Melinda Irwin appointed Susan Dwight Bliss Professor of Epidemiology

Melinda Irwin
Melinda Irwin

Melinda Irwin, whose research is focused on the areas of energy balance and cancer prevention and prognosis, has been appointed the Susan Dwight Bliss Professor of Epidemiology, effective Feb. 20. 

Irwin is associate dean of research and professor of epidemiology at the Yale School of Public Health, associate director (population sciences) in the Yale Cancer Center (YCC), and deputy director (public health) in the Yale Center for Clinical Investigation.

Nationally, she co-leads the SWOG Cancer Research Network Cancer Survivorship Committee.

A prominent leader in the field of cancer prevention and control research, her research over the past 20 years has focused on randomized trials of modifiable lifestyle behaviors including weight, exercise and nutrition on cancer biological markers, treatment side effects and quality of life in cancer patients and survivors. She has received funding from the National Institutes of Health, the American Cancer Society, the Breast Cancer Research Foundation, the American Institute for Cancer Research, Komen for the Cure, and the Livestrong Foundation. She is currently leading a National Cancer Institute (NCI)-funded clinical trial examining the impact of nutrition and exercise on improving chemotherapy completion rate, endocrine therapy adherence, biomarkers, body composition, and quality of life in women beginning chemotherapy for breast cancer.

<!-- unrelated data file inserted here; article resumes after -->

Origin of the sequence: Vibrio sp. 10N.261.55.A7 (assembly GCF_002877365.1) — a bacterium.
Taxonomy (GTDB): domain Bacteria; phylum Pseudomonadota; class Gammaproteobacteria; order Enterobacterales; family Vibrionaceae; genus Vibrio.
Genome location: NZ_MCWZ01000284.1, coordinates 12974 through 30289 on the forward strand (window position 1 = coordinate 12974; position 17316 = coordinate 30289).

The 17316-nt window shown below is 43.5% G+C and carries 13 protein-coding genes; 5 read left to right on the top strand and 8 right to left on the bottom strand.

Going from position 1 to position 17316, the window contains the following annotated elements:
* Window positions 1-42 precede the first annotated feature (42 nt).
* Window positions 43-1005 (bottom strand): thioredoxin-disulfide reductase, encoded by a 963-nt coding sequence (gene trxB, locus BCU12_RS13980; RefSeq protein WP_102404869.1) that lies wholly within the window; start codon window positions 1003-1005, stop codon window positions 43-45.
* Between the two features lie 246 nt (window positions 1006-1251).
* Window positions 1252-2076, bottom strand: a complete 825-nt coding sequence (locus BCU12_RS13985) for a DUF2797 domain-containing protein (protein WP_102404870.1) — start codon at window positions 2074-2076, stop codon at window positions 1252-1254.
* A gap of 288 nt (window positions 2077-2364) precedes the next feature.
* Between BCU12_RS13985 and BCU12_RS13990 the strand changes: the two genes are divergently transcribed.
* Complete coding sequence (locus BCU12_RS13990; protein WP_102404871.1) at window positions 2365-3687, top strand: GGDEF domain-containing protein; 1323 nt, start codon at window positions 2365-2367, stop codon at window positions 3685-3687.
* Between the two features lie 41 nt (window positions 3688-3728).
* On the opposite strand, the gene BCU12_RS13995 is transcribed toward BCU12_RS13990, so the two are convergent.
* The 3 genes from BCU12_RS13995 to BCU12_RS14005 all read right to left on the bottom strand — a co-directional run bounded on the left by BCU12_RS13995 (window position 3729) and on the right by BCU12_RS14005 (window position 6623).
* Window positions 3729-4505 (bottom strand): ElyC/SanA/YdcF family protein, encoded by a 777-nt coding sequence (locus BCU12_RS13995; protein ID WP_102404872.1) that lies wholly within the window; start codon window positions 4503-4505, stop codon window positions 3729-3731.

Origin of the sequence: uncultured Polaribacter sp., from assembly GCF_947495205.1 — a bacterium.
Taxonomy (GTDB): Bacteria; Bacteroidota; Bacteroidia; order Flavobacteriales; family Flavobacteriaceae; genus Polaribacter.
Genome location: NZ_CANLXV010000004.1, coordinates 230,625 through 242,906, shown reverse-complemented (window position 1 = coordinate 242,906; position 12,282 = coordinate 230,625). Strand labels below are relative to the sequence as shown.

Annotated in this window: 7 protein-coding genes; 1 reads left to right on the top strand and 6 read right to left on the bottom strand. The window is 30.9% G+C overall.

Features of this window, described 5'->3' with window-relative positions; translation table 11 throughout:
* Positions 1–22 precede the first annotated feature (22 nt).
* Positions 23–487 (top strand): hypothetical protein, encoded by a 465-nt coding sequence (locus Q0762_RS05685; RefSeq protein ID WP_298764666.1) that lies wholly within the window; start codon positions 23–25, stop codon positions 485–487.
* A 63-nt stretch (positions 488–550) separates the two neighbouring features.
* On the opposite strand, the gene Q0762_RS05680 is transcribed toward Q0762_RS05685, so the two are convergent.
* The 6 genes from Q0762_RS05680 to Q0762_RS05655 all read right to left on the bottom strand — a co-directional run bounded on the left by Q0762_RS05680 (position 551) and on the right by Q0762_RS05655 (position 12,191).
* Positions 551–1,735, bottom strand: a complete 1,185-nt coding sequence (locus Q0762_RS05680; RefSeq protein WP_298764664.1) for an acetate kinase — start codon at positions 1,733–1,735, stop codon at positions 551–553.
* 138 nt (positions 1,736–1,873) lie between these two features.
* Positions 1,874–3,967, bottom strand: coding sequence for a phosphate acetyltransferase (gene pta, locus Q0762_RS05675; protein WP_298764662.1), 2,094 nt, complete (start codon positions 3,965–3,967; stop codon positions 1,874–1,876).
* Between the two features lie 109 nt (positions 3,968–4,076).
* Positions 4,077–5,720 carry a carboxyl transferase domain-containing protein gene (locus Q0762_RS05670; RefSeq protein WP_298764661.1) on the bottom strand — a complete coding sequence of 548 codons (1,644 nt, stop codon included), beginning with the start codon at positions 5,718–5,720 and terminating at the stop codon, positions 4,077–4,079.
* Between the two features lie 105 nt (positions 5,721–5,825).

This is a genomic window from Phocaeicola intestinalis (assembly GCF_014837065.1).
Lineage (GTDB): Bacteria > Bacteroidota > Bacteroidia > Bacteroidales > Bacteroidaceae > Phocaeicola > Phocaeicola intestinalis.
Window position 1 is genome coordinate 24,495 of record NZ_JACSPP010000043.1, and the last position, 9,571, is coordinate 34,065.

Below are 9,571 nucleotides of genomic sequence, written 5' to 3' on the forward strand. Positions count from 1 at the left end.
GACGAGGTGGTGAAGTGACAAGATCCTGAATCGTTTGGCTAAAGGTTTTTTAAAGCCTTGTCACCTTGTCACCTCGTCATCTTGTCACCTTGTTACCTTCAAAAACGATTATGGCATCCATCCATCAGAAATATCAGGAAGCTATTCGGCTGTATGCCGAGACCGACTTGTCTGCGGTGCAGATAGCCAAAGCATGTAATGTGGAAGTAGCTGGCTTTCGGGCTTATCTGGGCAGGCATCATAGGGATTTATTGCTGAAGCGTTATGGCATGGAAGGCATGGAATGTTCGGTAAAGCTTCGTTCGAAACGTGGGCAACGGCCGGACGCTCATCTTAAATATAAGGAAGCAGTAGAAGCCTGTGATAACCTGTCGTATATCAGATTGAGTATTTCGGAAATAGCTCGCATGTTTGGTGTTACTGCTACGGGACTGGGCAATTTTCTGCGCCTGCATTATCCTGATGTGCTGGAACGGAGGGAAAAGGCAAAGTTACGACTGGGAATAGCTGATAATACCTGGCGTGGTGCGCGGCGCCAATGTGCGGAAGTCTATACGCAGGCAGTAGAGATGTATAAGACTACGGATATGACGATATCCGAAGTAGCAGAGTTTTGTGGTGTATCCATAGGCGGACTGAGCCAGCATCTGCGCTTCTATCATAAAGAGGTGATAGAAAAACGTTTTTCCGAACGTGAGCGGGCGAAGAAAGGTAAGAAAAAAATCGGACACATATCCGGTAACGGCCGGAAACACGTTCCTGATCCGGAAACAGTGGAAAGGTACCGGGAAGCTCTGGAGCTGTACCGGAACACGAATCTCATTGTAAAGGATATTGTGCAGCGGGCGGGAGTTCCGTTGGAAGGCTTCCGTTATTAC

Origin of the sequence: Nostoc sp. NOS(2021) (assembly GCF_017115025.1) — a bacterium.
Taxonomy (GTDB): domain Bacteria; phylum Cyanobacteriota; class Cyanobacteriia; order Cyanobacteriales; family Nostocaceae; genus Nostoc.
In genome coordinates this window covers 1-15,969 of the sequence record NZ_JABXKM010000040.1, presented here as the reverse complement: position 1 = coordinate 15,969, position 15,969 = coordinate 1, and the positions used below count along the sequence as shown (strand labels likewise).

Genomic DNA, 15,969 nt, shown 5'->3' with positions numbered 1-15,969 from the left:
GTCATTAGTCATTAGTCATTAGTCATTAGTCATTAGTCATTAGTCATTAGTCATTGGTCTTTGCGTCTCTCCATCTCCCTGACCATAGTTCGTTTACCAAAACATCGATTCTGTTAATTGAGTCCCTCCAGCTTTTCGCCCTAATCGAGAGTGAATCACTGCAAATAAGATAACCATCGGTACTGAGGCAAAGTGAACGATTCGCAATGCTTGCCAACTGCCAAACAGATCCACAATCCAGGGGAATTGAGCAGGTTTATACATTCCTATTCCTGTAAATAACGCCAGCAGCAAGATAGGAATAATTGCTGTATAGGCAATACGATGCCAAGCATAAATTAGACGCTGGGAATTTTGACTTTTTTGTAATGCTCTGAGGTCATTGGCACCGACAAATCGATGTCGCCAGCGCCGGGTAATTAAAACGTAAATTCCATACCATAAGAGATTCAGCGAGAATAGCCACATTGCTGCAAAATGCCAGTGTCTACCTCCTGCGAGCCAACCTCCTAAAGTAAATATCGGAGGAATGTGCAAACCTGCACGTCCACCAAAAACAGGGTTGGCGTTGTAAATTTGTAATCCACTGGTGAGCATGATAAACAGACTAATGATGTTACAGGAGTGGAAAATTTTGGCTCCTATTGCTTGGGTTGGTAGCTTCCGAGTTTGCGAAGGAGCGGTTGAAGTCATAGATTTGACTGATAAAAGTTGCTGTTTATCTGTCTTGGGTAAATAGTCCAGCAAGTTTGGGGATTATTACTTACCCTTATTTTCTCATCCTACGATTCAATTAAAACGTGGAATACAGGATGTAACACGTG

Irwin, who is committed to training the next generation of scientists, is currently leading an NCI T32-funded Cancer Prevention and Control Training Program for pre- and post-doctoral fellows and an NCI R25-funded Transdisciplinary Research on Energetics and Cancer (TREC) Training Program for early career investigators. At Yale, she has advised, mentored, and trained more than 100 trainees. In 2018, she completed the year-long Hedwig van Ameringen Executive Leadership in Academic Medicine (ELAM) Program. Her experience working across departments, schools, and with interdisciplinary groups of investigators has strengthened her skills in training and mentorship.

She completed her undergraduate degree at the College of William and Mary, a Master of Science degree from the University of North Carolina at Chapel Hill, a Master of Public Health degree from the University of Washington, and received her Ph.D. from the University of South Carolina.

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